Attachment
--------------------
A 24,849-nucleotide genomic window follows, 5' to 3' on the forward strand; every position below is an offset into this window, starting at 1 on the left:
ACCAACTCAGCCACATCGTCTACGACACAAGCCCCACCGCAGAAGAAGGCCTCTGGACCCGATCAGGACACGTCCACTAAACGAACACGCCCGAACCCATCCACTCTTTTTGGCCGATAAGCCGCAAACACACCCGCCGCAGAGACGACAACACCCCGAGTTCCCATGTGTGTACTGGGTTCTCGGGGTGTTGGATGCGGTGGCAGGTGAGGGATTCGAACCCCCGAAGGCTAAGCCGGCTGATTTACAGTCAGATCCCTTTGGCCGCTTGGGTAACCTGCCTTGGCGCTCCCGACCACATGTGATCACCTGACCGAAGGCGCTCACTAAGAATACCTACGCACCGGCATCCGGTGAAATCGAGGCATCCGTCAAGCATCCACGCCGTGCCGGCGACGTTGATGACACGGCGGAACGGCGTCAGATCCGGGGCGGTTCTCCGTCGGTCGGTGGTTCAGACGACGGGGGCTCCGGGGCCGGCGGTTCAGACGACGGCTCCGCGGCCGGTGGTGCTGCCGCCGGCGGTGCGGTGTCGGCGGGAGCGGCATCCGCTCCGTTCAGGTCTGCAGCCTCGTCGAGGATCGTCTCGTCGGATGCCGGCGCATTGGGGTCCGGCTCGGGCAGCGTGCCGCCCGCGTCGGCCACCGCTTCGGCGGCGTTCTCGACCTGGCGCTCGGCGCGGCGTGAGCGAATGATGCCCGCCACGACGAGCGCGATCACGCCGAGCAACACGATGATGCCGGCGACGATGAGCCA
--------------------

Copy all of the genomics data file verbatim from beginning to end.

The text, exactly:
A 24,849-nucleotide genomic window follows, 5' to 3' on the forward strand; every position below is an offset into this window, starting at 1 on the left:
ACCAACTCAGCCACATCGTCTACGACACAAGCCCCACCGCAGAAGAAGGCCTCTGGACCCGATCAGGACACGTCCACTAAACGAACACGCCCGAACCCATCCACTCTTTTTGGCCGATAAGCCGCAAACACACCCGCCGCAGAGACGACAACACCCCGAGTTCCCATGTGTGTACTGGGTTCTCGGGGTGTTGGATGCGGTGGCAGGTGAGGGATTCGAACCCCCGAAGGCTAAGCCGGCTGATTTACAGTCAGATCCCTTTGGCCGCTTGGGTAACCTGCCTTGGCGCTCCCGACCACATGTGATCACCTGACCGAAGGCGCTCACTAAGAATACCTACGCACCGGCATCCGGTGAAATCGAGGCATCCGTCAAGCATCCACGCCGTGCCGGCGACGTTGATGACACGGCGGAACGGCGTCAGATCCGGGGCGGTTCTCCGTCGGTCGGTGGTTCAGACGACGGGGGCTCCGGGGCCGGCGGTTCAGACGACGGCTCCGCGGCCGGTGGTGCTGCCGCCGGCGGTGCGGTGTCGGCGGGAGCGGCATCCGCTCCGTTCAGGTCTGCAGCCTCGTCGAGGATCGTCTCGTCGGATGCCGGCGCATTGGGGTCCGGCTCGGGCAGCGTGCCGCCCGCGTCGGCCACCGCTTCGGCGGCGTTCTCGACCTGGCGCTCGGCGCGGCGTGAGCGAATGATGCCCGCCACGACGAGCGCGATCACGCCGAGCAACACGATGATGCCGGCGACGATGAGCCA